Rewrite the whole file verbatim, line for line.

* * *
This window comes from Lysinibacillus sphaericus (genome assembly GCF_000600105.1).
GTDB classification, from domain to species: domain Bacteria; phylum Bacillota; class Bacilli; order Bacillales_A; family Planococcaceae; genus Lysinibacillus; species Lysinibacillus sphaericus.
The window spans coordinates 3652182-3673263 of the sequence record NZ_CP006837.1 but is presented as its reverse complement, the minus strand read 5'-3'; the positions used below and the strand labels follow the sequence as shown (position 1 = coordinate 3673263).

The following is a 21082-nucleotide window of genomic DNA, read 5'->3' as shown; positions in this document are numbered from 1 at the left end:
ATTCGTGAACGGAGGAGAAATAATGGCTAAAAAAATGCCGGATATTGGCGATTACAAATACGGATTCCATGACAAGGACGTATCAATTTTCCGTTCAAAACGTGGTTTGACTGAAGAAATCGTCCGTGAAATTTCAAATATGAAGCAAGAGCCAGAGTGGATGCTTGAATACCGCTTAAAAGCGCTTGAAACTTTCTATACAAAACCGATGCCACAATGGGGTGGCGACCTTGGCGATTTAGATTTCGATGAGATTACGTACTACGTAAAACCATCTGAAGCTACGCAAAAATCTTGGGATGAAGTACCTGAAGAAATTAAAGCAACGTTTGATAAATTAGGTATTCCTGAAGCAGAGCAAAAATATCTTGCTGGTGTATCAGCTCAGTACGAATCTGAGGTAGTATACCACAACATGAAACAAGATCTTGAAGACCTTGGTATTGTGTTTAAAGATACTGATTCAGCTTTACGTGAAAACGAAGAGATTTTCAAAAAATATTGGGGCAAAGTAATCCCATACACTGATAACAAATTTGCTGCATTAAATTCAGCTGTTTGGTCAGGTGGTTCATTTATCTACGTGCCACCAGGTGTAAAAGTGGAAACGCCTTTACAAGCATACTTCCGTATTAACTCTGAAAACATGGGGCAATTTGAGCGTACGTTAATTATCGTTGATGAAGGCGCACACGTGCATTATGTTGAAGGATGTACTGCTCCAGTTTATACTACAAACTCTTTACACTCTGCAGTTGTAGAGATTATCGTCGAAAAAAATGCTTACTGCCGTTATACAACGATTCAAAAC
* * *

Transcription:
This window comes from Lysinibacillus sphaericus (genome assembly GCF_000600105.1).
GTDB classification, from domain to species: domain Bacteria; phylum Bacillota; class Bacilli; order Bacillales_A; family Planococcaceae; genus Lysinibacillus; species Lysinibacillus sphaericus.
The window spans coordinates 3652182-3673263 of the sequence record NZ_CP006837.1 but is presented as its reverse complement, the minus strand read 5'-3'; the positions used below and the strand labels follow the sequence as shown (position 1 = coordinate 3673263).

The following is a 21082-nucleotide window of genomic DNA, read 5'->3' as shown; positions in this document are numbered from 1 at the left end:
ATTCGTGAACGGAGGAGAAATAATGGCTAAAAAAATGCCGGATATTGGCGATTACAAATACGGATTCCATGACAAGGACGTATCAATTTTCCGTTCAAAACGTGGTTTGACTGAAGAAATCGTCCGTGAAATTTCAAATATGAAGCAAGAGCCAGAGTGGATGCTTGAATACCGCTTAAAAGCGCTTGAAACTTTCTATACAAAACCGATGCCACAATGGGGTGGCGACCTTGGCGATTTAGATTTCGATGAGATTACGTACTACGTAAAACCATCTGAAGCTACGCAAAAATCTTGGGATGAAGTACCTGAAGAAATTAAAGCAACGTTTGATAAATTAGGTATTCCTGAAGCAGAGCAAAAATATCTTGCTGGTGTATCAGCTCAGTACGAATCTGAGGTAGTATACCACAACATGAAACAAGATCTTGAAGACCTTGGTATTGTGTTTAAAGATACTGATTCAGCTTTACGTGAAAACGAAGAGATTTTCAAAAAATATTGGGGCAAAGTAATCCCATACACTGATAACAAATTTGCTGCATTAAATTCAGCTGTTTGGTCAGGTGGTTCATTTATCTACGTGCCACCAGGTGTAAAAGTGGAAACGCCTTTACAAGCATACTTCCGTATTAACTCTGAAAACATGGGGCAATTTGAGCGTACGTTAATTATCGTTGATGAAGGCGCACACGTGCATTATGTTGAAGGATGTACTGCTCCAGTTTATACTACAAACTCTTTACACTCTGCAGTTGTAGAGATTATCGTCGAAAAAAATGCTTACTGCCGTTATACAACGATTCAAAAC